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Sunday, 2 May, 1999, 18:38 GMT 19:38 UK
Jesse Jackson - man of many missions
Jesse Jackson
Success in the Balkans for Jesse Jackson
Jesse Jackson is officially Washington's special envoy to Africa but his skills as a negotiator have come in useful in political hotspots across the world.

The Baptist minister, who ran for the US presidency in 1984 and 1988, has previously secured the freedom of captives held in Syria, Cuba, Kuwait and Iraq.

Kosovo: Special Report
He can now add the release of three US soldiers held as prisoners-of-war in Yugoslavia to his impressive CV.

His mission, with a delegation of religious leaders, was strictly unofficial and the Clinton administration made clear he was not acting on its behalf.

Surprisingly for a man so long at the forefront of American public life, Reverend Jackson, 57, has never held an elected position.

In 1984 he ran for the Democrats presidential nomination. Four years later he tried - and failed - again but the campaigns established him as the country's best-known African American political leader.

Both campaigns made party colleagues pay more attention to civil rights and he was credited with increasing black voter turnout.

Powerful voice

Born in Greenville, South Carolina, he became active in the civil rights movement while at college and went on to join Martin Luther King Jr's Southern Christian Leadership Conference.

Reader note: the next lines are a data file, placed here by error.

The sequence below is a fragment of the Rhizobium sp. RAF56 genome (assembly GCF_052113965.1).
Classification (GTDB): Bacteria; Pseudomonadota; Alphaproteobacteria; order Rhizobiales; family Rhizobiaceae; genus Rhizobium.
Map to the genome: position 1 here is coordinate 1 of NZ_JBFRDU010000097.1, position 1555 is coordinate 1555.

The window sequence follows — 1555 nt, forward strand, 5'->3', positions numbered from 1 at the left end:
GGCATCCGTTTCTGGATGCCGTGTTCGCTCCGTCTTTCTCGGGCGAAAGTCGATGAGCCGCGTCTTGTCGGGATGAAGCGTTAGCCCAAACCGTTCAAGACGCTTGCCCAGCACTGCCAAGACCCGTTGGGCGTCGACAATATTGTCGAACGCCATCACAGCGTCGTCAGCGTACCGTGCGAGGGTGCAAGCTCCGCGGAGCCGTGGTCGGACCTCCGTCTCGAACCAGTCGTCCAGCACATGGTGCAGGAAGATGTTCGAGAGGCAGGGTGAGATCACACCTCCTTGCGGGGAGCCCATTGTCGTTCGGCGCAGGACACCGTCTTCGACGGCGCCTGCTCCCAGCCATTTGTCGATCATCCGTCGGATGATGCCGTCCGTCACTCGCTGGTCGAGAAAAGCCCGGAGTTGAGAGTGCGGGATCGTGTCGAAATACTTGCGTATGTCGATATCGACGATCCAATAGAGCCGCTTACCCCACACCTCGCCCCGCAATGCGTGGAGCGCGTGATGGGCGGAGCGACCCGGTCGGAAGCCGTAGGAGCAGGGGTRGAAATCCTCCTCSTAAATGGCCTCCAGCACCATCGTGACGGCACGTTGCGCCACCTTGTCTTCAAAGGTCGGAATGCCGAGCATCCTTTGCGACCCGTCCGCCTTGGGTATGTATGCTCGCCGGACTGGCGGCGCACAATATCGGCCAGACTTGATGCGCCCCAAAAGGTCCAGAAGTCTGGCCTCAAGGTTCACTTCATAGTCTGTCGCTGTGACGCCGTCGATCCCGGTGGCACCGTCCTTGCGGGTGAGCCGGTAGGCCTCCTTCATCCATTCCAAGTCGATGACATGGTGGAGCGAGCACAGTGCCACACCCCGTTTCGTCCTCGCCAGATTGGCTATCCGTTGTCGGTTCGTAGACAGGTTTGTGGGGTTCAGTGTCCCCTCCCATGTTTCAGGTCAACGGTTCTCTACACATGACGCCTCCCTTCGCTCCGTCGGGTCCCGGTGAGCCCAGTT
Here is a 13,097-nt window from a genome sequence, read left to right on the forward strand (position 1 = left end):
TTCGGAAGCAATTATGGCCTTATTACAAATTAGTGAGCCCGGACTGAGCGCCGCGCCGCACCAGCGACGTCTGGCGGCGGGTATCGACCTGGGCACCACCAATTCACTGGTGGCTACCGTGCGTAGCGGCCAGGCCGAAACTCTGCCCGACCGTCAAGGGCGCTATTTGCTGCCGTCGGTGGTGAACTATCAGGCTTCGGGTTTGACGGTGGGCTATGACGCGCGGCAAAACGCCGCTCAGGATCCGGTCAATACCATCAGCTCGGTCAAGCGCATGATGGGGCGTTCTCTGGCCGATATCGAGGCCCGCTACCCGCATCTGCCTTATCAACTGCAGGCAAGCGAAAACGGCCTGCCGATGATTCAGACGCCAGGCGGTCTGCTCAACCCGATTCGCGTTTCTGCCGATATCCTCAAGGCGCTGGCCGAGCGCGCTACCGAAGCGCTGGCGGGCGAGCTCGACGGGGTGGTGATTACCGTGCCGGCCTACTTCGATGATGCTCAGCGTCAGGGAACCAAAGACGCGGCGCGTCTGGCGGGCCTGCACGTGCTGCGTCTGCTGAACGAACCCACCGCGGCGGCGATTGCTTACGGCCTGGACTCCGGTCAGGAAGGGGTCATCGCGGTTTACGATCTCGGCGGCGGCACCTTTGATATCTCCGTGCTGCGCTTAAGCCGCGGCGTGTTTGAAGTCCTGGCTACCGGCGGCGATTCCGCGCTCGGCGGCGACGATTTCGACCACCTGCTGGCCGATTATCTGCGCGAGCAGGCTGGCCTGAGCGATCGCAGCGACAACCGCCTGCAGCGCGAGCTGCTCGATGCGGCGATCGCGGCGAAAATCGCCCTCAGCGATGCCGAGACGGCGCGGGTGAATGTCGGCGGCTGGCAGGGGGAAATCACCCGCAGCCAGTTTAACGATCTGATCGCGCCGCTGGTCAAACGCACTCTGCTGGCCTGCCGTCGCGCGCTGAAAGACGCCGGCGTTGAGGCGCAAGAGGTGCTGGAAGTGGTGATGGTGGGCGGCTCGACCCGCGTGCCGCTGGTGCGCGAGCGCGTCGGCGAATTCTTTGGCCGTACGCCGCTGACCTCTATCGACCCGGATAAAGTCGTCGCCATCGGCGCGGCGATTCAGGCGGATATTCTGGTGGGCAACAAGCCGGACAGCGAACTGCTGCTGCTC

He was put in charge of SCLC's Operation Breadbasket - aimed at securing jobs for African Americans.

Throughout the 1970s he became a powerful voice for civil rights, speaking out against drugs and for education.

By the late 1970s he was taking on international roles campaigning in South Africa against apartheid and arguing the case for a Palestinian state in Israel.

Back in the US, he launched The National Rainbow/Push Coalition, which presses for equal rights and seeks to generate private sector investment to help start businesses in poverty-stricken areas.

Previous successes

In 1984, he secured the release of a captured US Navy officer, Lieutenant Robert Goodman, from Syria.

Three years later, he travelled to Cuba and won freedom for 48 Cuban and Cuban-American prisoners.

In 1990, he was the first American to bring hostages out of Kuwait and Iraq.

Mr Jackson was named in October 1997 as a special US envoy to Africa.

He is also the author of two books and a TV host. His son. Jesse Jr, is a Democratic Congressman for Illinois.

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See also:

02 May 99 | Europe
US prisoners released
24 Mar 99 | Americas
Jackson rules out White House run
02 May 99 | Europe
The three US soldiers: A profile
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